As humans, for better or worse (and probably worse) we seem to have a tendency to quickly group ourselves into “us” or “them” categories. Recall junior high or high school for your own experiences, or read the news filled with fears of subsidized housing not belonging in particular neighborhoods, or watch instances of genocide on the news. It seems a dangerous and slippery slope from forming your own little inner circle and group where you’re happy and comfortable to suddenly deciding your group (defined by whatever means) is somehow superior to others, and deciding to wipe them out.
I guess I was thinking about this after watching the CBC documentary “Inside Hana’s Suitcase” about the a little girl who died during the Holocaust. The teacher in part behind the display and discovering the story of Hana explained that we have to remember what happened to a child like that not only to continue her legacy, but to remember how easily one group of people can be ostracized and victimized, especially when no one will speak out against them.
So, skip ahead to the apocalypse. Assuming that a large portion of the population has been wiped out, what happens now? Humans being humans, it’s unlikely that we’ll have eradicated the less desirable aspects of our natures. Thus we yet again arrive at an us vs. them dilemma. The problem is that for the most part, in these “civilized times,” we’re usually restrained from acting too violently or radically on these ideas. Usually it ends with name-calling, bullying, harassment. After all, most of us wouldn’t cross the line to do something illegal, and I think it already takes a certain personality who would want to cross into violence because of a supposed connection and disconnect from groups of people (or at least, I hope so).
But in a post-apocalyptic world, there won’t be police to stop you from breaking the law (not for awhile, at any rate). Humans are left with their own conscience to dictate their actions. And naturally, like other animals, we group together with like-minded individuals. But what happens if Group A encounters another group, Group B? Will Group A – justified or not – feel threatened by Group B and thus decide to just exterminate them? Attack them?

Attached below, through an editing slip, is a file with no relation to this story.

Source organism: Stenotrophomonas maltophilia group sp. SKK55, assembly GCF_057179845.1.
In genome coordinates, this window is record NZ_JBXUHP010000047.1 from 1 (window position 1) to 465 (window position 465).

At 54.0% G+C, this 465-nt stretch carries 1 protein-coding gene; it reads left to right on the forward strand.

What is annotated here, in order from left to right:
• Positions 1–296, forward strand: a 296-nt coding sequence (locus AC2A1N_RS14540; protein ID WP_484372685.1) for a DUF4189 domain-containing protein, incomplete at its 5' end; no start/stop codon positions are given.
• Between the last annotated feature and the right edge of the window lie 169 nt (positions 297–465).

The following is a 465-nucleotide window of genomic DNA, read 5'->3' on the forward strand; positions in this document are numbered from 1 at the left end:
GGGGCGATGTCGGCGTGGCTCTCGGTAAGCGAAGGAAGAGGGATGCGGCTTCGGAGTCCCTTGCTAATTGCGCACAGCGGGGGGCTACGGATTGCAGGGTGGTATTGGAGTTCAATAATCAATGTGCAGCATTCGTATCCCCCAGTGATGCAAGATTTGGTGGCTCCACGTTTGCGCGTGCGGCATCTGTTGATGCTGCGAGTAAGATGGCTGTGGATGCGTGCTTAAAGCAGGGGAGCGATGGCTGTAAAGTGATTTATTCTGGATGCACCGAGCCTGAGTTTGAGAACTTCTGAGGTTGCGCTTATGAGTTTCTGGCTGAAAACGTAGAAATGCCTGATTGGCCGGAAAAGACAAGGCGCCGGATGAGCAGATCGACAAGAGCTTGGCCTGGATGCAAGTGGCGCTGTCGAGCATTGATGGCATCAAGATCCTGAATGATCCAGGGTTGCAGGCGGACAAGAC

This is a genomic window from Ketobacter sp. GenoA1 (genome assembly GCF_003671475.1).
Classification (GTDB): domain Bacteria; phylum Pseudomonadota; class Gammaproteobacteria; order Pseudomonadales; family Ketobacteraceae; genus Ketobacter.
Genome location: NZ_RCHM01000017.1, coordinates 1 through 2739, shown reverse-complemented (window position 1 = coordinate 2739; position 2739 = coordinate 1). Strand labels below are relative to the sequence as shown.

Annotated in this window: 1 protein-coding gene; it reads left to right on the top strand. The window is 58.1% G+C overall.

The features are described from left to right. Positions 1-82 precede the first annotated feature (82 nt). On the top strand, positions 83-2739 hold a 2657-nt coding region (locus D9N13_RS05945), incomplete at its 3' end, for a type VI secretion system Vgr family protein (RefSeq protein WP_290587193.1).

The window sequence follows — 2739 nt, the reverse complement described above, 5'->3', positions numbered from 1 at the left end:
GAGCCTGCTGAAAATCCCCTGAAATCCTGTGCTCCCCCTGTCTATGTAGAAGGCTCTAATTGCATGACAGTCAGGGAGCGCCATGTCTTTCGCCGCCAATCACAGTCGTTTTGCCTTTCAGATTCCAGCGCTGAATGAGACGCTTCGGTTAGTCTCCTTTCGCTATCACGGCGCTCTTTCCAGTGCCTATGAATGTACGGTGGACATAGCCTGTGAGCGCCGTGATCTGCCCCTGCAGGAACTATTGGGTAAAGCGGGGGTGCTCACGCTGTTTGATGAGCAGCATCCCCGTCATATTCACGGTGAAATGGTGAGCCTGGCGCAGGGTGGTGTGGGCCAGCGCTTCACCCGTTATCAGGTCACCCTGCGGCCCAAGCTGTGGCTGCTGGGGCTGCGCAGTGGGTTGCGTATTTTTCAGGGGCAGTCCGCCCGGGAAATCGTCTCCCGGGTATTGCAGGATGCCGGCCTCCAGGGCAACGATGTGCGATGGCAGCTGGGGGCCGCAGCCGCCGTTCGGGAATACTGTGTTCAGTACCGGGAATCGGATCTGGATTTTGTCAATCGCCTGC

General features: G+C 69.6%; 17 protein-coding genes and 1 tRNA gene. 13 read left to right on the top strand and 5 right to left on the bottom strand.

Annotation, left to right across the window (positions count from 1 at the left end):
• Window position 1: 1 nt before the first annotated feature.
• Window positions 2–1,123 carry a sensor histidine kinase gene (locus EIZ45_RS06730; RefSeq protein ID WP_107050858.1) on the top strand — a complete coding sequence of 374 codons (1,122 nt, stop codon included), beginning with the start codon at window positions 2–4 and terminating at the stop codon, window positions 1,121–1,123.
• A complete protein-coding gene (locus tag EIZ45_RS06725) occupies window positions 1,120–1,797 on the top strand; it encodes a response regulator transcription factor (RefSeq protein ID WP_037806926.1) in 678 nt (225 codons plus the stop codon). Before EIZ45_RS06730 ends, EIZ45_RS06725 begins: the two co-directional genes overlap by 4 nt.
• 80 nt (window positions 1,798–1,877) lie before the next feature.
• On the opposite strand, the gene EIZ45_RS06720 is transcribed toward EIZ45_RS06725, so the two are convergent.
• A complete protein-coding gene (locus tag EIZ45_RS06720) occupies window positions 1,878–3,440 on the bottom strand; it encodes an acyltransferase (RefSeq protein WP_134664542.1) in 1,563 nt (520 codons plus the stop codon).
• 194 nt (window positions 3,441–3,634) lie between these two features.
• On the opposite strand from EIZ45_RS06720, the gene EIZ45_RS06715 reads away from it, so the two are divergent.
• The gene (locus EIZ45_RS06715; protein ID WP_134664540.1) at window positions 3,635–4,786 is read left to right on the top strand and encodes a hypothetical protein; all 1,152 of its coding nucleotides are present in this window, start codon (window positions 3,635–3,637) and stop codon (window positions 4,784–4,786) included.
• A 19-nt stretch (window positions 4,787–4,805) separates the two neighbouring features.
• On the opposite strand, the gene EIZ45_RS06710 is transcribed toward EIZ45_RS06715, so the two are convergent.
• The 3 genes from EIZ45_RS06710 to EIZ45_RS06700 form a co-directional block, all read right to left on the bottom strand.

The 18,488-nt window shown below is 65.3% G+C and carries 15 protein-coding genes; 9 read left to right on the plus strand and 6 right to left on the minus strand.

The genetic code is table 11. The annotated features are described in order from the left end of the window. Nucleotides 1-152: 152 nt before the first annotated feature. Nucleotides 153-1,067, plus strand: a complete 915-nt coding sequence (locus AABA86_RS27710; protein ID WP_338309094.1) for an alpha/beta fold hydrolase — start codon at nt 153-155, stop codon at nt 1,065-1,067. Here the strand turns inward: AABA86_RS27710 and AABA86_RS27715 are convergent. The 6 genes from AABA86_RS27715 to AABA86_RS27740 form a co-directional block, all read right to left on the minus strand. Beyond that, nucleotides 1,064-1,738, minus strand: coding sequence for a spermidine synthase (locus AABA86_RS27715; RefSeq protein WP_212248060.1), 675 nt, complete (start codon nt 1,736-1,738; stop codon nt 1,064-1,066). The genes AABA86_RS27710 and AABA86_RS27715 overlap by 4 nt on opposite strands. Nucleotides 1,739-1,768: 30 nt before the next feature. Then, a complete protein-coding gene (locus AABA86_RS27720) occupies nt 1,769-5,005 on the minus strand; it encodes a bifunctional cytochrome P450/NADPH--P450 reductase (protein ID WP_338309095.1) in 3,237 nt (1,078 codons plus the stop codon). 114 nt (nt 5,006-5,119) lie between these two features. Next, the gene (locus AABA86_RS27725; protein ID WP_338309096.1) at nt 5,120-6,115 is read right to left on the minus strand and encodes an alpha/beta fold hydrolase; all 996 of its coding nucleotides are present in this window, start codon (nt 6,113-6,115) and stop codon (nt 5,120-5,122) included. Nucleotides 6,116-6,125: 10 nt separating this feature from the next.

Most movies or film currently out there with a post-apocalyptic vision generally seem to believe that there will be some people who will want to cooperate for the survival of the species, etc, and the other ones (the “them,” perhaps) who only want to rape, pillage, and are out there for personal gain and survival only. Can the weaker links bring down either group? Absolutely. But as a human race, how can we survive by continuing to kill each other off, especially with reduced numbers? (Yes, I know, we seem to have somehow done so despite our history, but still.)
I’d like to take the vision of a utopian society uniting for the greater common good, old gripes forgotten, differences like color of skin or religion no longer significant. And yet, I again come back to the us vs them mentality existing even in times of plenty. Maybe the great utopia can only be created after awhile, after the old complaints and prejudices have literally died out in the bodies of the humans who carried them? Or maybe we’re doomed to a dystopia by our own fickle natures, in which case, maybe humans really would deserve to die out.
Hmm. Kind of gloomy. What do you think? Is it possible for us to overcome us vs them thinking – is it perhaps not innate, but learned? Or are we probably all going to keep throwing rocks at each other until the last rock has been thrown, and the last human fallen?